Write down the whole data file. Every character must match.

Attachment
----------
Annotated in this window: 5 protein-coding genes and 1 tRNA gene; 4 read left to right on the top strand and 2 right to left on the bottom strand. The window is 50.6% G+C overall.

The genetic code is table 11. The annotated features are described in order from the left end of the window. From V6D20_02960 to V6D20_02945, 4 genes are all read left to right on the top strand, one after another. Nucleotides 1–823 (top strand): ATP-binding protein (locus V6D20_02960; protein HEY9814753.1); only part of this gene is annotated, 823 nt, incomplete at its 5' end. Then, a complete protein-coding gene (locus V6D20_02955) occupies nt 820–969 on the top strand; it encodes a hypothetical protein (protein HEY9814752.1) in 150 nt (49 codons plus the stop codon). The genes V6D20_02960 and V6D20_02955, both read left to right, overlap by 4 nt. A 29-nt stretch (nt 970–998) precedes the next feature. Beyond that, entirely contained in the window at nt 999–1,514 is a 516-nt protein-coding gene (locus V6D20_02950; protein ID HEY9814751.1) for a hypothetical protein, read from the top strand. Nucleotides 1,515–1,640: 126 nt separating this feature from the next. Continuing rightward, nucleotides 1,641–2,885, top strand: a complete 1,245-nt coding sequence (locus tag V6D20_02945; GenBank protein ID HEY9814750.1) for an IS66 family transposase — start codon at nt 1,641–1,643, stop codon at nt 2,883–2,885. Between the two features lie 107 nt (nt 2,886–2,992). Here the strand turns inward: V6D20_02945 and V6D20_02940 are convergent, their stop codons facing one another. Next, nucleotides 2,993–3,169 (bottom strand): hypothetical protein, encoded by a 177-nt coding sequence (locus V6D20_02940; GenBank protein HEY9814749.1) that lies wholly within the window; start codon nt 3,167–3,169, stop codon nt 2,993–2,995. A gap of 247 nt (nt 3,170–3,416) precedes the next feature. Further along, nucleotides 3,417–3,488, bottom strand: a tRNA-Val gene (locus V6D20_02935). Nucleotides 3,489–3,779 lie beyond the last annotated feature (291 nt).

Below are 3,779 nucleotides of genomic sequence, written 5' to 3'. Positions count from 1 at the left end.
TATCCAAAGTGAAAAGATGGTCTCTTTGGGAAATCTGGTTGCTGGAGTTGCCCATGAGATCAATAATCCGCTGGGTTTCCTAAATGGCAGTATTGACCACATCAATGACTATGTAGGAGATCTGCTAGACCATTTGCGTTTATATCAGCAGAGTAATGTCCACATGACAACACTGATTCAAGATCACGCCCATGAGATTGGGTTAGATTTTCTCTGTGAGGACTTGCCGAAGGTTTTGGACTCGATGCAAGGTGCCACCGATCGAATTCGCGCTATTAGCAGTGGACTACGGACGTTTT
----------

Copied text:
Annotated in this window: 5 protein-coding genes and 1 tRNA gene; 4 read left to right on the top strand and 2 right to left on the bottom strand. The window is 50.6% G+C overall.

The genetic code is table 11. The annotated features are described in order from the left end of the window. From V6D20_02960 to V6D20_02945, 4 genes are all read left to right on the top strand, one after another. Nucleotides 1–823 (top strand): ATP-binding protein (locus V6D20_02960; protein HEY9814753.1); only part of this gene is annotated, 823 nt, incomplete at its 5' end. Then, a complete protein-coding gene (locus V6D20_02955) occupies nt 820–969 on the top strand; it encodes a hypothetical protein (protein HEY9814752.1) in 150 nt (49 codons plus the stop codon). The genes V6D20_02960 and V6D20_02955, both read left to right, overlap by 4 nt. A 29-nt stretch (nt 970–998) precedes the next feature. Beyond that, entirely contained in the window at nt 999–1,514 is a 516-nt protein-coding gene (locus V6D20_02950; protein ID HEY9814751.1) for a hypothetical protein, read from the top strand. Nucleotides 1,515–1,640: 126 nt separating this feature from the next. Continuing rightward, nucleotides 1,641–2,885, top strand: a complete 1,245-nt coding sequence (locus tag V6D20_02945; GenBank protein ID HEY9814750.1) for an IS66 family transposase — start codon at nt 1,641–1,643, stop codon at nt 2,883–2,885. Between the two features lie 107 nt (nt 2,886–2,992). Here the strand turns inward: V6D20_02945 and V6D20_02940 are convergent, their stop codons facing one another. Next, nucleotides 2,993–3,169 (bottom strand): hypothetical protein, encoded by a 177-nt coding sequence (locus V6D20_02940; GenBank protein HEY9814749.1) that lies wholly within the window; start codon nt 3,167–3,169, stop codon nt 2,993–2,995. A gap of 247 nt (nt 3,170–3,416) precedes the next feature. Further along, nucleotides 3,417–3,488, bottom strand: a tRNA-Val gene (locus V6D20_02935). Nucleotides 3,489–3,779 lie beyond the last annotated feature (291 nt).

Below are 3,779 nucleotides of genomic sequence, written 5' to 3'. Positions count from 1 at the left end.
TATCCAAAGTGAAAAGATGGTCTCTTTGGGAAATCTGGTTGCTGGAGTTGCCCATGAGATCAATAATCCGCTGGGTTTCCTAAATGGCAGTATTGACCACATCAATGACTATGTAGGAGATCTGCTAGACCATTTGCGTTTATATCAGCAGAGTAATGTCCACATGACAACACTGATTCAAGATCACGCCCATGAGATTGGGTTAGATTTTCTCTGTGAGGACTTGCCGAAGGTTTTGGACTCGATGCAAGGTGCCACCGATCGAATTCGCGCTATTAGCAGTGGACTACGGACGTTTT